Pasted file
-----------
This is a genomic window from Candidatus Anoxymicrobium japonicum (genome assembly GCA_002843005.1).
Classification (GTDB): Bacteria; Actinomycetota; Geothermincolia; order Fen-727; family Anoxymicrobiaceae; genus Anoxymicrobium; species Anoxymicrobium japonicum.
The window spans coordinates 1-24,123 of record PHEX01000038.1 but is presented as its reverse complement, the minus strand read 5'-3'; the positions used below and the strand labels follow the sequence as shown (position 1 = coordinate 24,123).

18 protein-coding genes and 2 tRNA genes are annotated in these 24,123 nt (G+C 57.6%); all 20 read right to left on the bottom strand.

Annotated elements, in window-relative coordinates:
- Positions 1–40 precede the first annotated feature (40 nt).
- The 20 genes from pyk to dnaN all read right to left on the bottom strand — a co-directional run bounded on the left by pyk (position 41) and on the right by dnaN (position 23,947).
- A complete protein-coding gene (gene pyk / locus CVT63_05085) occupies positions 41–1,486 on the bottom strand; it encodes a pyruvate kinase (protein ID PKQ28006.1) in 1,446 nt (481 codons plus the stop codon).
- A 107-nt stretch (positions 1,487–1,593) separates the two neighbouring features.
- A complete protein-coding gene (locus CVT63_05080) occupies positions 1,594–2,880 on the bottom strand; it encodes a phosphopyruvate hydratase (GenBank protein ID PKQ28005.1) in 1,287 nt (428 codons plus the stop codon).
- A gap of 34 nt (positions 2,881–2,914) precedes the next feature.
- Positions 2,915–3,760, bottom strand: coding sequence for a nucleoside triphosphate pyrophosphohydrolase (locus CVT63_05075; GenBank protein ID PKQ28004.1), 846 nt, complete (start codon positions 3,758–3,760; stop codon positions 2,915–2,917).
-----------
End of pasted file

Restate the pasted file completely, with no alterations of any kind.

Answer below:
This is a genomic window from Candidatus Anoxymicrobium japonicum (genome assembly GCA_002843005.1).
Classification (GTDB): Bacteria; Actinomycetota; Geothermincolia; order Fen-727; family Anoxymicrobiaceae; genus Anoxymicrobium; species Anoxymicrobium japonicum.
The window spans coordinates 1-24,123 of record PHEX01000038.1 but is presented as its reverse complement, the minus strand read 5'-3'; the positions used below and the strand labels follow the sequence as shown (position 1 = coordinate 24,123).

18 protein-coding genes and 2 tRNA genes are annotated in these 24,123 nt (G+C 57.6%); all 20 read right to left on the bottom strand.

Annotated elements, in window-relative coordinates:
- Positions 1–40 precede the first annotated feature (40 nt).
- The 20 genes from pyk to dnaN all read right to left on the bottom strand — a co-directional run bounded on the left by pyk (position 41) and on the right by dnaN (position 23,947).
- A complete protein-coding gene (gene pyk / locus CVT63_05085) occupies positions 41–1,486 on the bottom strand; it encodes a pyruvate kinase (protein ID PKQ28006.1) in 1,446 nt (481 codons plus the stop codon).
- A 107-nt stretch (positions 1,487–1,593) separates the two neighbouring features.
- A complete protein-coding gene (locus CVT63_05080) occupies positions 1,594–2,880 on the bottom strand; it encodes a phosphopyruvate hydratase (GenBank protein ID PKQ28005.1) in 1,287 nt (428 codons plus the stop codon).
- A gap of 34 nt (positions 2,881–2,914) precedes the next feature.
- Positions 2,915–3,760, bottom strand: coding sequence for a nucleoside triphosphate pyrophosphohydrolase (locus CVT63_05075; GenBank protein ID PKQ28004.1), 846 nt, complete (start codon positions 3,758–3,760; stop codon positions 2,915–2,917).